Louis Gossett Jr. on Post-Oscar Heartbreak

Black Academy Awards Series: The actor told us he won the coveted prize -- but not the quality roles.

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Louis Gossett Jr. with Susan Sarandon and Christopher Reeves at the 1983 Academy Awards (Ron Galella Collection)

As we gear up for the 2013 Academy Awards, airing Feb. 24, The Root is speaking with black Oscar winners and nominees -- past and present -- about the prestigious honor. First in the series: Louis Gossett Jr.

(The Root) -- Louis Gossett Jr. has been in the acting game for a long time. In 1953 a 17-year-old Gossett made his Broadway debut in Take a Giant Step. His first turn on the silver screen came as Beneatha Younger's bourgeois suitor, George Murchison, in the 1961 classic film A Raisin in the Sun.

The Brooklyn, N.Y., native -- who passed on an athletic scholarship while at New York University to focus on theater -- has since starred in more than 150 theatrical releases and television productions, including his role as Gunnery Sgt. Emil Foley in the 1982 film An Officer and a Gentleman, for which he won an Academy Award for best supporting actor. But it was his Emmy-winning role as the older slave Fiddler in the 1977 groundbreaking TV miniseries Roots and its follow-up, Roots: The Gift, that introduced Gossett to many households.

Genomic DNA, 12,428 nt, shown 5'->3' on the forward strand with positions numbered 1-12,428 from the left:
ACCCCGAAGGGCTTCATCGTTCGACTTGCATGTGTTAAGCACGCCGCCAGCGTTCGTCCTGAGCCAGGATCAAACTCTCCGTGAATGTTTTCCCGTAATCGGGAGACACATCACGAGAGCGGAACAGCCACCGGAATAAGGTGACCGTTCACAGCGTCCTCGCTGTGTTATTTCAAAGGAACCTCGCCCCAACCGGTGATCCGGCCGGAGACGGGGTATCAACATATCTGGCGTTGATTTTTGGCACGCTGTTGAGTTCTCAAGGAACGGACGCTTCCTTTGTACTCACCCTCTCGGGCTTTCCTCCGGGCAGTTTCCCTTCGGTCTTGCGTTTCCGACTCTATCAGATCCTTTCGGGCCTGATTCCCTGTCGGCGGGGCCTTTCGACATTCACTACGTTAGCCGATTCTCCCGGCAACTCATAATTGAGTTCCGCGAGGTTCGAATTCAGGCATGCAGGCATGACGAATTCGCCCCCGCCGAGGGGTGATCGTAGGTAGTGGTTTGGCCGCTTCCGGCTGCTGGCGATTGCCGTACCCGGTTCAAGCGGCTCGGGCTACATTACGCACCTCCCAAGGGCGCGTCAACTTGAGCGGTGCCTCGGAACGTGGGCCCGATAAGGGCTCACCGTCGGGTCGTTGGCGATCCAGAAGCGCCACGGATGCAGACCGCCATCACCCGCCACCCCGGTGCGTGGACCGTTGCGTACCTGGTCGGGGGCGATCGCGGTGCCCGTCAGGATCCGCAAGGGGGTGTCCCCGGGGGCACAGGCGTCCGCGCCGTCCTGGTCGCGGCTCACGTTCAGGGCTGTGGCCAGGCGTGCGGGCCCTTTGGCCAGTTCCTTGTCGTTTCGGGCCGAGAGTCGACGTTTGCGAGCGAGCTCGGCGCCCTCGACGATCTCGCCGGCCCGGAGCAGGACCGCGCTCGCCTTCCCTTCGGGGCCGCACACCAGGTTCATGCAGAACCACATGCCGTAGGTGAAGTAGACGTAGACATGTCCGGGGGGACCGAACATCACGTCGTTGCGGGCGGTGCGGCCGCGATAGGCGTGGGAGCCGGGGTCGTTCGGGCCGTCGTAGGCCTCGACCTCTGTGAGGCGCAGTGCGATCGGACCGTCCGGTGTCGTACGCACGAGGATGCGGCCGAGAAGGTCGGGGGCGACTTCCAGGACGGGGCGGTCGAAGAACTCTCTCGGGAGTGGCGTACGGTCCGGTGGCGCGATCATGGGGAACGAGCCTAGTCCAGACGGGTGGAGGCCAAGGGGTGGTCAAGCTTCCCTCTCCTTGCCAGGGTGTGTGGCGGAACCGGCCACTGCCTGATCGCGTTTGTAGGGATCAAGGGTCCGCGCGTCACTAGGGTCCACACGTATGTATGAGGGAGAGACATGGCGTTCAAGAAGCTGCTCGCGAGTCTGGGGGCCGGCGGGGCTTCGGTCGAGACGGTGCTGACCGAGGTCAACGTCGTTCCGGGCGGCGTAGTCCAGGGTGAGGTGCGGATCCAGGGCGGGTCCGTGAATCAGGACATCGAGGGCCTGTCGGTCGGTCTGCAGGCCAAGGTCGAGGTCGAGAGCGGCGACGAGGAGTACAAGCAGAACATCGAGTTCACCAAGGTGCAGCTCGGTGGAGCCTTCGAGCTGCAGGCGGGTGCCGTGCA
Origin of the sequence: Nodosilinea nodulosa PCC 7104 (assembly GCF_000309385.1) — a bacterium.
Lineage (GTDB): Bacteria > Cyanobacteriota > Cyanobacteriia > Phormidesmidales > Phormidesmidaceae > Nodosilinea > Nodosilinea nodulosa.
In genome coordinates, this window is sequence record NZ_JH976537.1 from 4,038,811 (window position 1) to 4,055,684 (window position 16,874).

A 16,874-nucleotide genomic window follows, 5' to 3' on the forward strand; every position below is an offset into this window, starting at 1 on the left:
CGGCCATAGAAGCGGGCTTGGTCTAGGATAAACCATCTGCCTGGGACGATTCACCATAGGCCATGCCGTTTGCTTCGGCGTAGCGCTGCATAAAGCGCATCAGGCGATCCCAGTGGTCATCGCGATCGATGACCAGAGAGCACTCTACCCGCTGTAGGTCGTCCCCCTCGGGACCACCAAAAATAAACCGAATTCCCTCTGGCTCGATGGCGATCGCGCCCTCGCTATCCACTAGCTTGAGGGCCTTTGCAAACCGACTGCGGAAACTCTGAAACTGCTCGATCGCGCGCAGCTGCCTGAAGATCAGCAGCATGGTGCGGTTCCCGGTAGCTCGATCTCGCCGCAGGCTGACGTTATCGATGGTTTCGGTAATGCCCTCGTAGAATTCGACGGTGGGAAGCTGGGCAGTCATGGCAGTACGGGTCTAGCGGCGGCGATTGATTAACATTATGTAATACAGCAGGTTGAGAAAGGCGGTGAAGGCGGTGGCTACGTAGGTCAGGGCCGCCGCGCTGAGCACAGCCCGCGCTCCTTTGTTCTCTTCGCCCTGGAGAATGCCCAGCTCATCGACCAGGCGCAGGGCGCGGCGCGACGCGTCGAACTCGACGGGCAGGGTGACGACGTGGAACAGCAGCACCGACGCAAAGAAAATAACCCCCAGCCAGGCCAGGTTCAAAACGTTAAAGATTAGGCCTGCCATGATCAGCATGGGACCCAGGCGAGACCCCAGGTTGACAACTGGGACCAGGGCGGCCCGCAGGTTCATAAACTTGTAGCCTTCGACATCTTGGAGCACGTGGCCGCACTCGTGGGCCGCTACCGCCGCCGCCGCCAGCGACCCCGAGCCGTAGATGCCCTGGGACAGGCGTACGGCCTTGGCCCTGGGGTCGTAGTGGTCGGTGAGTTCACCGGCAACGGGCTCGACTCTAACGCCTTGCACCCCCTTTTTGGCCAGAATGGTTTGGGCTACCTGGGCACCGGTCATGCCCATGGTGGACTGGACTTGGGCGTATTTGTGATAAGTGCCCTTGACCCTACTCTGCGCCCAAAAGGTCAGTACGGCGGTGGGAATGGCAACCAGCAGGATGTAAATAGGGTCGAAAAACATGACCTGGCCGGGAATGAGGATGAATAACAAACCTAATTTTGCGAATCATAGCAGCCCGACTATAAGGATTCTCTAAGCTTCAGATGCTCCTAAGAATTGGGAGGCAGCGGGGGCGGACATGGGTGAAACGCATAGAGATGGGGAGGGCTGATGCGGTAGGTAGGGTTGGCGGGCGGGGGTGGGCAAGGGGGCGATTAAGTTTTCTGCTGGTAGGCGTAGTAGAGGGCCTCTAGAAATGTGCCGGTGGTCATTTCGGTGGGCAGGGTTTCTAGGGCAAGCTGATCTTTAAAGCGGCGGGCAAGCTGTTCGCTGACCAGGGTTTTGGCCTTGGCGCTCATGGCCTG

At the time of his Oscar win, Gossett, now 76, was just the second black man to take home a gold statue for acting -- the first was Sidney Poitier, who won the 1964 best actor prize for Lilies of the Field. With that accolade, it would have seemed a no-brainer that Gossett's career would take off. But things didn't pan out as he expected, ultimately leading him to be ensnared by self-pity and substance abuse.

The Root recently caught up with Gossett -- who was on his way to New York to join his fellow Roots cast members in interview rounds celebrating the landmark production -- and he told us about how his life changed after his Oscar win, his battle with alcoholism and why he walked out of Django Unchained.

The Root: How did your life change after you won the Oscar for best supporting actor 30 years ago?

Louis Gossett Jr.: It's been a whirlpool; it's been a roller coaster. But it took a minute for people to find things for me to do. It was the same thing with Roots; there wasn't much employment. I did a lot of television, thank God. I did something with Chuck Norris. And I starred in the Iron Eagle movies. I got a chance to play [Anwar] Sadat. It was mostly all television.

I never got a million dollars for any movie I did in 60 years. Nobody paid me any money. So I figured my role was to keep the door open, to help break the door down. And I have a nice track record. So my role was to break the door down. I stand on Sidney Poitier's shoulders.

TR: There's been a lot of talk and controversy over the years about the lack of black Oscar nominees.

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Black Academy Award Winners: Past and Present

Take a look back at previous black nominees who’ve won.

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